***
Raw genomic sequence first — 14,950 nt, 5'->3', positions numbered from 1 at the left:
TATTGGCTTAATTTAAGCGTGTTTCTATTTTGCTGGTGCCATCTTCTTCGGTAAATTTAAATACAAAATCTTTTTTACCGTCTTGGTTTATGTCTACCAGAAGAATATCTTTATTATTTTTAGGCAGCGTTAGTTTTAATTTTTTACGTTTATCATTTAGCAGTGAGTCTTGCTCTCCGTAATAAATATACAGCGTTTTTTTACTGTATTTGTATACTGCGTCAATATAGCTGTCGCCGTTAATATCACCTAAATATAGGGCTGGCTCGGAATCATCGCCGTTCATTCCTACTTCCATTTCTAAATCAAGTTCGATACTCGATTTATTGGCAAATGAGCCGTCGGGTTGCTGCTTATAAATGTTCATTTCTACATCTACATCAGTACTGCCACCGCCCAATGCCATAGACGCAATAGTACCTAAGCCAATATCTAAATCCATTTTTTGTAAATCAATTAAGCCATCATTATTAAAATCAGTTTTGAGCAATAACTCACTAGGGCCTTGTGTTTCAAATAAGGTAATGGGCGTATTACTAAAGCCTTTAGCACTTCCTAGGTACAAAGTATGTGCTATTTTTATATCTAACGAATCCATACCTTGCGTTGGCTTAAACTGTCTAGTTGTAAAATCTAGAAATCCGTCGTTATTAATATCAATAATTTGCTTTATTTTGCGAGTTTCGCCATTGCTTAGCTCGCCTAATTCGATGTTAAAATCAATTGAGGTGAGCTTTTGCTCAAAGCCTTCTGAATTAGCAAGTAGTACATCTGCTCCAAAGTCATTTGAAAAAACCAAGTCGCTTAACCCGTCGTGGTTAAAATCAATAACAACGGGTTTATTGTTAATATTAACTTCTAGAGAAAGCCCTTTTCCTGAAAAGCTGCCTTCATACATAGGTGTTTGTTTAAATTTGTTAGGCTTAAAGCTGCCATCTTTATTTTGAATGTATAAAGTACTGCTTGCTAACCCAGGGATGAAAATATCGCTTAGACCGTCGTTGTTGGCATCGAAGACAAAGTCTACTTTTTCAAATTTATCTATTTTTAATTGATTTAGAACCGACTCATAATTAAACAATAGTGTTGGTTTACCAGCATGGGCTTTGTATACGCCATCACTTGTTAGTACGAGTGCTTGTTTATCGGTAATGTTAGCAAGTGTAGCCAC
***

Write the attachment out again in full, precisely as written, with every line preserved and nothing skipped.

Raw genomic sequence first — 14,950 nt, 5'->3', positions numbered from 1 at the left:
TATTGGCTTAATTTAAGCGTGTTTCTATTTTGCTGGTGCCATCTTCTTCGGTAAATTTAAATACAAAATCTTTTTTACCGTCTTGGTTTATGTCTACCAGAAGAATATCTTTATTATTTTTAGGCAGCGTTAGTTTTAATTTTTTACGTTTATCATTTAGCAGTGAGTCTTGCTCTCCGTAATAAATATACAGCGTTTTTTTACTGTATTTGTATACTGCGTCAATATAGCTGTCGCCGTTAATATCACCTAAATATAGGGCTGGCTCGGAATCATCGCCGTTCATTCCTACTTCCATTTCTAAATCAAGTTCGATACTCGATTTATTGGCAAATGAGCCGTCGGGTTGCTGCTTATAAATGTTCATTTCTACATCTACATCAGTACTGCCACCGCCCAATGCCATAGACGCAATAGTACCTAAGCCAATATCTAAATCCATTTTTTGTAAATCAATTAAGCCATCATTATTAAAATCAGTTTTGAGCAATAACTCACTAGGGCCTTGTGTTTCAAATAAGGTAATGGGCGTATTACTAAAGCCTTTAGCACTTCCTAGGTACAAAGTATGTGCTATTTTTATATCTAACGAATCCATACCTTGCGTTGGCTTAAACTGTCTAGTTGTAAAATCTAGAAATCCGTCGTTATTAATATCAATAATTTGCTTTATTTTGCGAGTTTCGCCATTGCTTAGCTCGCCTAATTCGATGTTAAAATCAATTGAGGTGAGCTTTTGCTCAAAGCCTTCTGAATTAGCAAGTAGTACATCTGCTCCAAAGTCATTTGAAAAAACCAAGTCGCTTAACCCGTCGTGGTTAAAATCAATAACAACGGGTTTATTGTTAATATTAACTTCTAGAGAAAGCCCTTTTCCTGAAAAGCTGCCTTCATACATAGGTGTTTGTTTAAATTTGTTAGGCTTAAAGCTGCCATCTTTATTTTGAATGTATAAAGTACTGCTTGCTAACCCAGGGATGAAAATATCGCTTAGACCGTCGTTGTTGGCATCGAAGACAAAGTCTACTTTTTCAAATTTATCTATTTTTAATTGATTTAGAACCGACTCATAATTAAACAATAGTGTTGGTTTACCAGCATGGGCTTTGTATACGCCATCACTTGTTAGTACGAGTGCTTGTTTATCGGTAATGTTAGCAAGTGTAGCCAC